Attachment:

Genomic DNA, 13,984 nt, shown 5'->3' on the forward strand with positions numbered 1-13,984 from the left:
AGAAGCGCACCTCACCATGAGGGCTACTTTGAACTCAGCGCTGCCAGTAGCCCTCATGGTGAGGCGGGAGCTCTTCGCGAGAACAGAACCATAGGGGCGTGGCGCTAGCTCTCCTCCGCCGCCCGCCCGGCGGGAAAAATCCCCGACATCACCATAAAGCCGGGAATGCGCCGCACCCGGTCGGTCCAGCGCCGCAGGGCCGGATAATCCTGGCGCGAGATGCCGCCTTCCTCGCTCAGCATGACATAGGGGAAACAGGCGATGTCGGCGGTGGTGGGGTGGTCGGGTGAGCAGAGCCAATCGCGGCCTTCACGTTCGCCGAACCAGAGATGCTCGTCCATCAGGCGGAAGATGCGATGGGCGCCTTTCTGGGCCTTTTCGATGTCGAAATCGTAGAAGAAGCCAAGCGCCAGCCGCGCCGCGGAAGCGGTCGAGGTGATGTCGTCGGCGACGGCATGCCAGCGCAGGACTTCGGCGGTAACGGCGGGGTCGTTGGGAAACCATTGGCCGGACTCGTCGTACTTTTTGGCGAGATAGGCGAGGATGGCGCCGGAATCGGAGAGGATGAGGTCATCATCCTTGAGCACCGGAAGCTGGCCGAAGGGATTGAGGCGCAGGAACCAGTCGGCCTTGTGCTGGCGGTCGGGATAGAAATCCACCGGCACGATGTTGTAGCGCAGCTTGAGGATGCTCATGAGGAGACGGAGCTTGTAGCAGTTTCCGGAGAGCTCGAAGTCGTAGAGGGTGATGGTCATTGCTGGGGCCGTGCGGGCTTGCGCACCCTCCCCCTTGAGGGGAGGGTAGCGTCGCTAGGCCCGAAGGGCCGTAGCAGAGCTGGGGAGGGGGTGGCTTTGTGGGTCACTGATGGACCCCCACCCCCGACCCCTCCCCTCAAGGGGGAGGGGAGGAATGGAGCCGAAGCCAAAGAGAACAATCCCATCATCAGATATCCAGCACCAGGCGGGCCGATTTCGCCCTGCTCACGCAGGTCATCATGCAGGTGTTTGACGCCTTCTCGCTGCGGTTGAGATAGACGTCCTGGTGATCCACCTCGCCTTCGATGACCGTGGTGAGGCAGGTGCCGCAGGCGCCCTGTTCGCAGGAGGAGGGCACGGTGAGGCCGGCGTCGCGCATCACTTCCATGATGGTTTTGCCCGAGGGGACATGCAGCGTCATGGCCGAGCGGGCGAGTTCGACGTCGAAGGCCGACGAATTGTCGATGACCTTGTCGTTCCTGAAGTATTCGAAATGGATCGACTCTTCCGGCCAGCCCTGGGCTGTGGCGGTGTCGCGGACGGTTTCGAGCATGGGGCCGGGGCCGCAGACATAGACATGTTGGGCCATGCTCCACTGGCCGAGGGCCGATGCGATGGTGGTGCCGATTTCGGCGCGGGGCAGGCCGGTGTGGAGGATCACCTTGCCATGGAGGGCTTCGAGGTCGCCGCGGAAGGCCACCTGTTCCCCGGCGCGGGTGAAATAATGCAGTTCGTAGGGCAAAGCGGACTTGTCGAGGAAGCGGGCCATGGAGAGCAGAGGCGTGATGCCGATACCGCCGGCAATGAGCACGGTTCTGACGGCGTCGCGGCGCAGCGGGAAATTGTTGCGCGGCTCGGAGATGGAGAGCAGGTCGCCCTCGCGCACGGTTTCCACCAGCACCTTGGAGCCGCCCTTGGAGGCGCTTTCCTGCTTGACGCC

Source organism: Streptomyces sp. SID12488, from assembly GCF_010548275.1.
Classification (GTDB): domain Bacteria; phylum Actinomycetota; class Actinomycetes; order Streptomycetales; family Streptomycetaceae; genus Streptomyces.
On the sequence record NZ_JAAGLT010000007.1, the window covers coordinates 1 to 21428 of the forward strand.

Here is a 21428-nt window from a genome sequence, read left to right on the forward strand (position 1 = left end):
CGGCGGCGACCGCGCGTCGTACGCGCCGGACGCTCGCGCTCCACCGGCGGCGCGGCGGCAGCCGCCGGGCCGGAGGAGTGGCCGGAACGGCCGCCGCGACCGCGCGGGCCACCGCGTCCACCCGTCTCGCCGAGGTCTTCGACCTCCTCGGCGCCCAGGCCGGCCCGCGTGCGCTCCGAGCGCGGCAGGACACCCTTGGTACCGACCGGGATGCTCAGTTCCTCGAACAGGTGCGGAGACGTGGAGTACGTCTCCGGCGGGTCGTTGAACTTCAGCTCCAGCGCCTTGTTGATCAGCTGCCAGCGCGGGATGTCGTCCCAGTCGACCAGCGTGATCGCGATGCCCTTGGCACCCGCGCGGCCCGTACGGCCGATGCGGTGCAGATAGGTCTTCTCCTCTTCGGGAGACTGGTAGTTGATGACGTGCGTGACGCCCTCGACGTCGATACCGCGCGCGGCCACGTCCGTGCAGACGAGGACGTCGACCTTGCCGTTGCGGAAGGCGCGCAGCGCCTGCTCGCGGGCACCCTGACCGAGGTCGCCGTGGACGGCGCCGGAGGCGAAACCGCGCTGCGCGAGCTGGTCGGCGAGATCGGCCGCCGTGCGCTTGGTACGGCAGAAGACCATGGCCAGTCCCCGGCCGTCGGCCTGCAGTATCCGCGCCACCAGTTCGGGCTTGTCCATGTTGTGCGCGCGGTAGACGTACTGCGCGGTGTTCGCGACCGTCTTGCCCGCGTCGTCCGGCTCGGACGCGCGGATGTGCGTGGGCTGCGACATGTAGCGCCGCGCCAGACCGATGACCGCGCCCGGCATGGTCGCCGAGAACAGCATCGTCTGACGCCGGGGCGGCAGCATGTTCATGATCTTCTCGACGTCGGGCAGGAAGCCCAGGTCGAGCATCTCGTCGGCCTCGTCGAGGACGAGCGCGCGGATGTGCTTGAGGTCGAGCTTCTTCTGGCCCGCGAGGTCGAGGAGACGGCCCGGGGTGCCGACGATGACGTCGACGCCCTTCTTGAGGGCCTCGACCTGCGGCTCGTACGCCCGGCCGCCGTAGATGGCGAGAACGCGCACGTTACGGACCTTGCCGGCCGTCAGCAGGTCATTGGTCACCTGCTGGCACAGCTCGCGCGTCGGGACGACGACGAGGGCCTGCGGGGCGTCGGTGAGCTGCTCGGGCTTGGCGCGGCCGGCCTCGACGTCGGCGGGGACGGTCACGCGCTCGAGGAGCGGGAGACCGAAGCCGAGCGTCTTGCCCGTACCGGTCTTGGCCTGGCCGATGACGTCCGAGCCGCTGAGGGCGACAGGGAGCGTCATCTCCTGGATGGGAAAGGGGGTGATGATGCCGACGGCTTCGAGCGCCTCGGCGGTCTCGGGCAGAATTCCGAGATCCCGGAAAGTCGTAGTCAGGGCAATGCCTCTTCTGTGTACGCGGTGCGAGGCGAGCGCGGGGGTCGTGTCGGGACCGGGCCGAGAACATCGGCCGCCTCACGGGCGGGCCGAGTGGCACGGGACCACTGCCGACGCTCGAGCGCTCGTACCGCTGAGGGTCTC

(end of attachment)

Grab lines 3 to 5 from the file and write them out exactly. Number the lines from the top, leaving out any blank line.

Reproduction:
Source organism: Streptomyces sp. SID12488, from assembly GCF_010548275.1.
Classification (GTDB): domain Bacteria; phylum Actinomycetota; class Actinomycetes; order Streptomycetales; family Streptomycetaceae; genus Streptomyces.
On the sequence record NZ_JAAGLT010000007.1, the window covers coordinates 1 to 21428 of the forward strand.